McDonald’s case provides key lesson on sexual harassment

The #MeToo era empowers victims to hold their harassers accountable and major corporations are taking note.

McDonald's recently made headlines for firing its chief executive officer (CEO). The termination was the result of accusations the CEO violated company policy. The violation: a romantic relationship with an employee. Based on these allegations, McDonald's board voted to remove the accused from his position in the company.

The company's history of sexual harassment claims likely played a role in the board's swift and decisive dismissal of the accused. In the last two years alone, workers at McDonald's restaurants and offices have been the subject of at least 50 sexual harassment claims.

The case provides an example of how the #MeToo movement has impacted the workplace. A major corporation upheld its policy against a key executive member to help better ensure a culture within the workplace that discouraged potential harassment. The case also lends itself to an opportunity to discuss the dangers that can come with romantic relationships within the workplace.

Is it illegal to have a romantic relationship with an employee?

Sexual harassment at work is illegal. Managers, employers and coworkers cannot make unwanted verbal or physical sexual advances.

But what if the conduct is consensual? What if two consenting adults have a relationship when one happens to be the other's superior at work?

On its face, the relationship may not be illegal. However, many companies have policies in place to avoid such relationships and mitigate the risk of sexual harassment within the workplace. This is because these relationships inherently involve an imbalance of power. It is possible the relationship appears consensual, but the subordinate may feel pressure to agree to the relationship because of this imbalance. These types of relationships can also result in a toxic workplace culture and may lead to allegations the subject of the employer's affection is receiving preferential treatment due to the relationship.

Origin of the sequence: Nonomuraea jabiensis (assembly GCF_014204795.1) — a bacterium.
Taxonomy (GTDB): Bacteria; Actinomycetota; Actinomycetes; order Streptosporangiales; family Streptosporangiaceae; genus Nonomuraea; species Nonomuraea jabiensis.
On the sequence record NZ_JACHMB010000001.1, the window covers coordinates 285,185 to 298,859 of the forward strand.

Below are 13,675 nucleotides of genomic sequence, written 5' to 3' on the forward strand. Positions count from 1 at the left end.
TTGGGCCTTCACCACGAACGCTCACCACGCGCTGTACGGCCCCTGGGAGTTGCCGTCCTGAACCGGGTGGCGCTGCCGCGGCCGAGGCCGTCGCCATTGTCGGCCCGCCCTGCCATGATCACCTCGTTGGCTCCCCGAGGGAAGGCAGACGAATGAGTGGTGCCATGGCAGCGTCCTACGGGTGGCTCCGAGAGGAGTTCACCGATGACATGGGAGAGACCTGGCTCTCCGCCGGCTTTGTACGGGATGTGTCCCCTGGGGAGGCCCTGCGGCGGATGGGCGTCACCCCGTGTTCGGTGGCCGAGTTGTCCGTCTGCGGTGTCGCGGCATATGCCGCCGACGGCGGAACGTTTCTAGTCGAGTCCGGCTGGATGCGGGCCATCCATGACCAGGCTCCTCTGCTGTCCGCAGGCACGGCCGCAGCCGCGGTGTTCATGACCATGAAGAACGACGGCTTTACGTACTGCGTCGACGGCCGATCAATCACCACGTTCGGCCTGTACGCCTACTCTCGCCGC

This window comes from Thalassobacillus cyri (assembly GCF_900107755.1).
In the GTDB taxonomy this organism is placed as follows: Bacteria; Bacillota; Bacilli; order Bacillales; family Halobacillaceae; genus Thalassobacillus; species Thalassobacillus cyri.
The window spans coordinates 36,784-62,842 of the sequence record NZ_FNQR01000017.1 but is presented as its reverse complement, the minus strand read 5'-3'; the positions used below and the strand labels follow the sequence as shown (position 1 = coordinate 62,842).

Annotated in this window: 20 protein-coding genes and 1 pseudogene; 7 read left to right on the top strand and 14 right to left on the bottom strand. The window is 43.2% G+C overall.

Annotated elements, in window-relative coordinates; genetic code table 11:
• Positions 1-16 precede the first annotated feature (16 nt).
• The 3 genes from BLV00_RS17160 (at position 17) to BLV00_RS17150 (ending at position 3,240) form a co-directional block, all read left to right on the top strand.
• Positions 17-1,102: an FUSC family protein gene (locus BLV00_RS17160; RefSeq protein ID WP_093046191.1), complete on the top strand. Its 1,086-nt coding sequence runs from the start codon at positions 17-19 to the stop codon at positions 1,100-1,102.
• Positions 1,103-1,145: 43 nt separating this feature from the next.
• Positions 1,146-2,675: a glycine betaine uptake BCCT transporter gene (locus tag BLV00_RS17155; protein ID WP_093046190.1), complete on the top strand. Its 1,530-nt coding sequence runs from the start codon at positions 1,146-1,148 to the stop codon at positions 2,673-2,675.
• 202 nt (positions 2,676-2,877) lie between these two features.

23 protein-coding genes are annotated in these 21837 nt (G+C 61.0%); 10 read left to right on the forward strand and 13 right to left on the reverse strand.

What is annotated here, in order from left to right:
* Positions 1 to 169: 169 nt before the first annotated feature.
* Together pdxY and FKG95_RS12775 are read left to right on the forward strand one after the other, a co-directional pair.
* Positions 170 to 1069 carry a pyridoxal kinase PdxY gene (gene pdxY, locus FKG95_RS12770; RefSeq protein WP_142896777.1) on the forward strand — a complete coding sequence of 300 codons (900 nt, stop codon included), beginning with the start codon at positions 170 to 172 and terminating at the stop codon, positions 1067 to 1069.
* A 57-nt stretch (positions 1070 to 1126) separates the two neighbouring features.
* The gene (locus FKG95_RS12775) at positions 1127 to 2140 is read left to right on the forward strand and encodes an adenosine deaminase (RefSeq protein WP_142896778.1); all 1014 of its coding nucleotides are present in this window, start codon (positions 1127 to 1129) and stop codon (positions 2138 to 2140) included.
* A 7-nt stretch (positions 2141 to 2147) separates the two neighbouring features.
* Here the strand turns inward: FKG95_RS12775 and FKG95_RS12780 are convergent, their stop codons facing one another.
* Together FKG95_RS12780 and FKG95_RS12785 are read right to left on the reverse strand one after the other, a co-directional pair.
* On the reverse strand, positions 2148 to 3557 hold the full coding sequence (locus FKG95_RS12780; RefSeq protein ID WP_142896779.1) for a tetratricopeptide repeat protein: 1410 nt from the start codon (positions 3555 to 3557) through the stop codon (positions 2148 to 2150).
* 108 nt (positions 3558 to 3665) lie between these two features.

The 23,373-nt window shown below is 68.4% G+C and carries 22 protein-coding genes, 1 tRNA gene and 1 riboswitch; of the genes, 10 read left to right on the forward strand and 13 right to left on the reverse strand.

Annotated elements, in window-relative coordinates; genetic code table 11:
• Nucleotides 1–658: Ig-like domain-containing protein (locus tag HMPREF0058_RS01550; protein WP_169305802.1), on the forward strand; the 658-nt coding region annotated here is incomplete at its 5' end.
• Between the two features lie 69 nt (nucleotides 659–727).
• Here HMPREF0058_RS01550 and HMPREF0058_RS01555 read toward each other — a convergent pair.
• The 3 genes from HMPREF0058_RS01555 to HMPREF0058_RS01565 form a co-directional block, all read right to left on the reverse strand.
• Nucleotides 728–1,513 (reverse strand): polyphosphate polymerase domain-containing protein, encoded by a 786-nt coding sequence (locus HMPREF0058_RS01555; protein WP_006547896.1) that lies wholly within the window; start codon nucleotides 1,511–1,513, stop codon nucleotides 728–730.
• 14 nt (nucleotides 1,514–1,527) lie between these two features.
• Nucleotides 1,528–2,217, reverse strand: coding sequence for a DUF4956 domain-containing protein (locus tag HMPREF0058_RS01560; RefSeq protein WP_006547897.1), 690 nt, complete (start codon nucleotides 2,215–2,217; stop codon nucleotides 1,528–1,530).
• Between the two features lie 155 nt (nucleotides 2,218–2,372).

As noted above, many employers have policies in place that either prohibit these types of relationships or provide guidelines on consensual relationships to avoid these issues. Facebook, for example, has a policy that allows employees a single opportunity to ask a co-worker if they are interested in a romantic relationship. If denied, they cannot pursue the relationship again. McDonald's had a strict policy prohibiting these relationships in place. This led to the dismissal of their CEO.

What can employers and employees learn from this case?

The key lesson from this case: Abuse of power at the workplace is a serious issue. As part of the #MeToo era victims are rightfully empowered to hold their abusers accountable. As such, employers are motivated to take steps to help better ensure a harassment free workplace with policies that guide or prohibit such relationships.

Unfortunately, even with these policies abuses can happen. Those who are the subject of unwanted advances and sexual harassment within the workplace are wise to seek legal counsel to better ensure their rights are protected.